This topical area covers the body’s non -specific defences against diseases and includes physical and chemical barriers. The body’s immune system covers specific immune responses such as the modes of action of phagocytes and lymphocytes; summarising the actions of B and T lymphocytes in fighting infection. Memory cells take part in establishing long term immunity and this unit goes some way in explaining this and further more the molecular structure of antibodies to their function. Active passive natural and artificially acquired immunity are discussed in detail and an understanding of how vaccination may control disease is discussed and ultimately how Vaccines are produced. From this information the effectiveness of different vaccines can be discussed: i.e vaccine for small pox and programmes aimed at controlling diseases such as measles, polio,TB, influenza, malaria or cholera. Further discussion is made current developments in clinical and medical application in relation to areas such as transplant surgery, allergies, auto – immune disease and other relevant fields.

The topical area for this unit considers the nature of a range of non – infectious diseases including auto immune, inherited and congenital disorders. The relationship between disease and life style (epidemiological factors) is an important combination where it is considered that diseases can have a multi – factorial cause. Epidemiological research has played a role in health promotional campaigns which have been introduced as part of health and well being initiatives to attempt to reduce the incidences of diseases.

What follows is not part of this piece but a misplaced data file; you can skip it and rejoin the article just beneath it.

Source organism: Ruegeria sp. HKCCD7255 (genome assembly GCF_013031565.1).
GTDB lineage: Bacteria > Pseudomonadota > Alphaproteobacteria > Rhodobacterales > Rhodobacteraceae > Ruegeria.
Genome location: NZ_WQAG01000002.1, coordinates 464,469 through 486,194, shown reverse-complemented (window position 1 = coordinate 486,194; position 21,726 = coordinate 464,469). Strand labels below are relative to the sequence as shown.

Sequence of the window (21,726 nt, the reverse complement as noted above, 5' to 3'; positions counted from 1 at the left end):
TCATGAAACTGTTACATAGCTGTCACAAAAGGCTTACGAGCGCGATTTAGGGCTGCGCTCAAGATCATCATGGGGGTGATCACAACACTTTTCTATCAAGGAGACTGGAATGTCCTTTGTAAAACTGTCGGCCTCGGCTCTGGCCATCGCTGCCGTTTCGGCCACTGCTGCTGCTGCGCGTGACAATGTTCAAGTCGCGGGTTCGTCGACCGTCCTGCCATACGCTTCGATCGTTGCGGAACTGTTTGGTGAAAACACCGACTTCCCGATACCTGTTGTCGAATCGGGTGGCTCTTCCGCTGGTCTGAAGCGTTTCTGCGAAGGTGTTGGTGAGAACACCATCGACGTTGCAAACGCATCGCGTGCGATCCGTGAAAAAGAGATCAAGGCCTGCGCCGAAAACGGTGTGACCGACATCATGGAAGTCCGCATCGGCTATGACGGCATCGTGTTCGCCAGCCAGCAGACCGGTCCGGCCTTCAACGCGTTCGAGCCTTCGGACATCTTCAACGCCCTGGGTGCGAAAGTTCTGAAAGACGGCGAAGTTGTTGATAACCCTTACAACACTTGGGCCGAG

The main theme in this unit is to develop an understanding of the hormone system and the endocrine glands. You will be looking at the principles behind homeostasis and feedback mechanisms involved in as blood sugar control. You will also look at the actions of hormones and the understandings of molecular processes in steroid and peptide action. You will be illustrating and giving accounts of the endocrine system and identifying the specific organs associated with the system. There will be an opportunity to discuss the medical use of synthetic hormones such as HRT.

Here you will be given the opportunity to explore the components and function of a balanced diet. You will be directed towards looking at what happens when there are deficiencies of a particular nutrient and you will be given the opportunity to identify common forms of malnutrition. Whilst collecting your evidence you will be explore the Alimentary Canal, identifying and locating the structure and function of the Digestive System and the processes involved in the digestive process.

The skeletal system is the primary focus of attention in this unit where you will be given the opportunity to understand the function and structure of the skeletal system, the different joints and movement possibilities relating to joints. You will locate the regions of the spine and identify a number of bones in the human body. You will explore the muscle fibre action in detail and the mechanism involved in sliding filament theory.